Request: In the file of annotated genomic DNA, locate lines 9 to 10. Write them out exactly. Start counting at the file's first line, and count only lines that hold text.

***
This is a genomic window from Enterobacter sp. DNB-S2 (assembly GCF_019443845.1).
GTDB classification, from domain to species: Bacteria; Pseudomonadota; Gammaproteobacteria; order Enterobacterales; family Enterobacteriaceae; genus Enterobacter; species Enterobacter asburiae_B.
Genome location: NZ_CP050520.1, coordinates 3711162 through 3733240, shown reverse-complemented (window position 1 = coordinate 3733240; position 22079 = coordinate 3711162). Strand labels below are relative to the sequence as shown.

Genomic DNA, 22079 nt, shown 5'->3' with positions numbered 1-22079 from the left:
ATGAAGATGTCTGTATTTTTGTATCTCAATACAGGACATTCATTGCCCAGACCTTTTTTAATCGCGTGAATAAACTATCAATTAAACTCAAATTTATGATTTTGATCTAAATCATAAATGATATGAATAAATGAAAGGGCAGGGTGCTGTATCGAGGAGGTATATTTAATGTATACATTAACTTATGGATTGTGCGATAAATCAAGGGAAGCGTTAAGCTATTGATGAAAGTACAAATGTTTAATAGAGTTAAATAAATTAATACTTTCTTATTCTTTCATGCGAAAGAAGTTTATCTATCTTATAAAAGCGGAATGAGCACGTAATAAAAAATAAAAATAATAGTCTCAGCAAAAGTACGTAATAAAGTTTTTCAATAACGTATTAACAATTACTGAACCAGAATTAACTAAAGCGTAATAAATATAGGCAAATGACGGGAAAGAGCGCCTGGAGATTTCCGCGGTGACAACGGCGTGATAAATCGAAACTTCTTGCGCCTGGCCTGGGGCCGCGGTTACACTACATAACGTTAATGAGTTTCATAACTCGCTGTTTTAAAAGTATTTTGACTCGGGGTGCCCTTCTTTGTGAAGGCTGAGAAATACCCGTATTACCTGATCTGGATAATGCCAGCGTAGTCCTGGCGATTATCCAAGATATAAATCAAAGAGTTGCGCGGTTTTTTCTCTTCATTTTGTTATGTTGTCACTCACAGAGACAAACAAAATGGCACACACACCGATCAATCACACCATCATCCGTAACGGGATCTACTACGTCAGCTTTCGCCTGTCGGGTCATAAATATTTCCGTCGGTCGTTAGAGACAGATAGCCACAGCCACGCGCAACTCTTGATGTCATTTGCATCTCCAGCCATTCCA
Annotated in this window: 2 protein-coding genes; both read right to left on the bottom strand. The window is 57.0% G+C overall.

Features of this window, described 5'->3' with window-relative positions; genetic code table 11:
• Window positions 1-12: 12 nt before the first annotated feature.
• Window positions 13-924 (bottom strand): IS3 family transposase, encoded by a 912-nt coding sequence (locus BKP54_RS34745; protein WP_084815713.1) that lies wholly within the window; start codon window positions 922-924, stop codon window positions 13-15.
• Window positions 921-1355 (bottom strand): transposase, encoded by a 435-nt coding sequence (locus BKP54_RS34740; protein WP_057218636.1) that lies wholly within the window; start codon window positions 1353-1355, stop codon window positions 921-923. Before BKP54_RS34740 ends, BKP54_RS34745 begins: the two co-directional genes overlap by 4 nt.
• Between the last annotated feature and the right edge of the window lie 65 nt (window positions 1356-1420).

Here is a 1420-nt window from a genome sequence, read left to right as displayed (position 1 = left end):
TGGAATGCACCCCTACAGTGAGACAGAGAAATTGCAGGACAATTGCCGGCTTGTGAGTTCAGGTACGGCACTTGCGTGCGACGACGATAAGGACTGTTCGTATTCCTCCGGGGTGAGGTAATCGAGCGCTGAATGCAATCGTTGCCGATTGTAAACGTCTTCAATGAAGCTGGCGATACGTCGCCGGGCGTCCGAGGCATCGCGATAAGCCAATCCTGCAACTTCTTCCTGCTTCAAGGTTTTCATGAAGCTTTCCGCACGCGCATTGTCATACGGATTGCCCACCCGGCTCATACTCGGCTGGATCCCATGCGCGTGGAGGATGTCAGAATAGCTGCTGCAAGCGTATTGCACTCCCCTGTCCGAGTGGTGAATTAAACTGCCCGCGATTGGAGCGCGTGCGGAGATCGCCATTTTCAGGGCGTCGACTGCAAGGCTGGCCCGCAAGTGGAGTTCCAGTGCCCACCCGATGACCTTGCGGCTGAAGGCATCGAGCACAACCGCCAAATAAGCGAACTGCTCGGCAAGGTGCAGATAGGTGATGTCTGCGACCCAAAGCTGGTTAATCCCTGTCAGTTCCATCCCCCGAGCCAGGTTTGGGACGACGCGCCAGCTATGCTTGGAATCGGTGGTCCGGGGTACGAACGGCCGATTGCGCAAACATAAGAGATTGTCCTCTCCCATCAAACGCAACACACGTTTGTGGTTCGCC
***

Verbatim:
• Window positions 13-924 (bottom strand): IS3 family transposase, encoded by a 912-nt coding sequence (locus BKP54_RS34745; protein WP_084815713.1) that lies wholly within the window; start codon window positions 922-924, stop codon window positions 13-15.
• Window positions 921-1355 (bottom strand): transposase, encoded by a 435-nt coding sequence (locus BKP54_RS34740; protein WP_057218636.1) that lies wholly within the window; start codon window positions 1353-1355, stop codon window positions 921-923. Before BKP54_RS34740 ends, BKP54_RS34745 begins: the two co-directional genes overlap by 4 nt.